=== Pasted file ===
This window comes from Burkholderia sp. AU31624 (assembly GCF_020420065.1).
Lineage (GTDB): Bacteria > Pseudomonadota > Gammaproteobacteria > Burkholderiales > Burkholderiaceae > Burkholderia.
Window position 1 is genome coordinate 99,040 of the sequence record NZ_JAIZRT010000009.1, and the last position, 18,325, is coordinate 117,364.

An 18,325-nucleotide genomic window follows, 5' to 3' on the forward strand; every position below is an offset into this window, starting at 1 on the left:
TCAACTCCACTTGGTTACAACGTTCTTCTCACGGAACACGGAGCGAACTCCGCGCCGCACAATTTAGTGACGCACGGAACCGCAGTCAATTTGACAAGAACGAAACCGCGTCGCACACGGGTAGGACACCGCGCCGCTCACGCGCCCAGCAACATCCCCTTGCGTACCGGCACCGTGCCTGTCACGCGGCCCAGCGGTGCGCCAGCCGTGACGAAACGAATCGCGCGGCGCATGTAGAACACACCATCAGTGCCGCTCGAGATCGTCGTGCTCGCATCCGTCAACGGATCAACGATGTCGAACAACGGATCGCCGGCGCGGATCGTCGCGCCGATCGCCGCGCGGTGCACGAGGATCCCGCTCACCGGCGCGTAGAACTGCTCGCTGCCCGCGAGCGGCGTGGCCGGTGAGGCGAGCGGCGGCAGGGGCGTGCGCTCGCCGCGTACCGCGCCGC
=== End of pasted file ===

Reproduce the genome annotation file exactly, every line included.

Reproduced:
This window comes from Burkholderia sp. AU31624 (assembly GCF_020420065.1).
Lineage (GTDB): Bacteria > Pseudomonadota > Gammaproteobacteria > Burkholderiales > Burkholderiaceae > Burkholderia.
Window position 1 is genome coordinate 99,040 of the sequence record NZ_JAIZRT010000009.1, and the last position, 18,325, is coordinate 117,364.

An 18,325-nucleotide genomic window follows, 5' to 3' on the forward strand; every position below is an offset into this window, starting at 1 on the left:
TCAACTCCACTTGGTTACAACGTTCTTCTCACGGAACACGGAGCGAACTCCGCGCCGCACAATTTAGTGACGCACGGAACCGCAGTCAATTTGACAAGAACGAAACCGCGTCGCACACGGGTAGGACACCGCGCCGCTCACGCGCCCAGCAACATCCCCTTGCGTACCGGCACCGTGCCTGTCACGCGGCCCAGCGGTGCGCCAGCCGTGACGAAACGAATCGCGCGGCGCATGTAGAACACACCATCAGTGCCGCTCGAGATCGTCGTGCTCGCATCCGTCAACGGATCAACGATGTCGAACAACGGATCGCCGGCGCGGATCGTCGCGCCGATCGCCGCGCGGTGCACGAGGATCCCGCTCACCGGCGCGTAGAACTGCTCGCTGCCCGCGAGCGGCGTGGCCGGTGAGGCGAGCGGCGGCAGGGGCGTGCGCTCGCCGCGTACCGCGCCGC